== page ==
The Institute for Genomic Research in Rockville, Md., has completed more genome sequencing projects than any other group in the world. In August, it completed its 20th whole genome and was plugging away at 24 more, 8 of which it expected to finish by December.
So what does "post-genomics" mean for the institute? President Claire Fraser says, "It’s time to think about microbial population genomics." In other words, she wants to sequence entire communities of microbes at a time.
Microbial organisms that have been sequenced to date are those that can be grown in a lab, Fraser explains. But the most interesting organisms — those in symbiotic communities — can’t be. Of the millions of organisms living in a ml of seawater, for instance, only a handful could be supported by a culture medium in the lab.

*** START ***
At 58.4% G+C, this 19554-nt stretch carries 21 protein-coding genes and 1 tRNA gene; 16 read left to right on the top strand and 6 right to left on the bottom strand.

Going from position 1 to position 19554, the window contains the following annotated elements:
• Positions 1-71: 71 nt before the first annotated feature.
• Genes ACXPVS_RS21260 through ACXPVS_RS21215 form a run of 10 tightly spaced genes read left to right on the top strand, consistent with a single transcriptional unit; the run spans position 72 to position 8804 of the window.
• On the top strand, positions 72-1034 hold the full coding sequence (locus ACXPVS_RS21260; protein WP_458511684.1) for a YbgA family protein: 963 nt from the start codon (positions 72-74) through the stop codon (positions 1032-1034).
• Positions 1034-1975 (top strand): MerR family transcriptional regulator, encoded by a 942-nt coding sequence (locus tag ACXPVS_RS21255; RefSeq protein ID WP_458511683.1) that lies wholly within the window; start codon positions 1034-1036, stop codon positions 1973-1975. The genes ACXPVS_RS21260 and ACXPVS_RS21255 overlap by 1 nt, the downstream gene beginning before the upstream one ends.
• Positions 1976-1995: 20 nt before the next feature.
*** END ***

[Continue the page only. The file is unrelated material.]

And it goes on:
The concept of sequencing living communities, Fraser notes, is the same as what Lee Hood calls systems biology. "It doesn’t matter if you’re talking about a single cell or a community. It’s how all the parts work together, how to put all this information back together and begin to use it." But, she admits, TIGR needs to have a "reality check" before it decides whether to wade into this area. "We think we’re overwhelmed by the sequence data. Once you start to layer the information, the complexity differs by many orders of magnitude."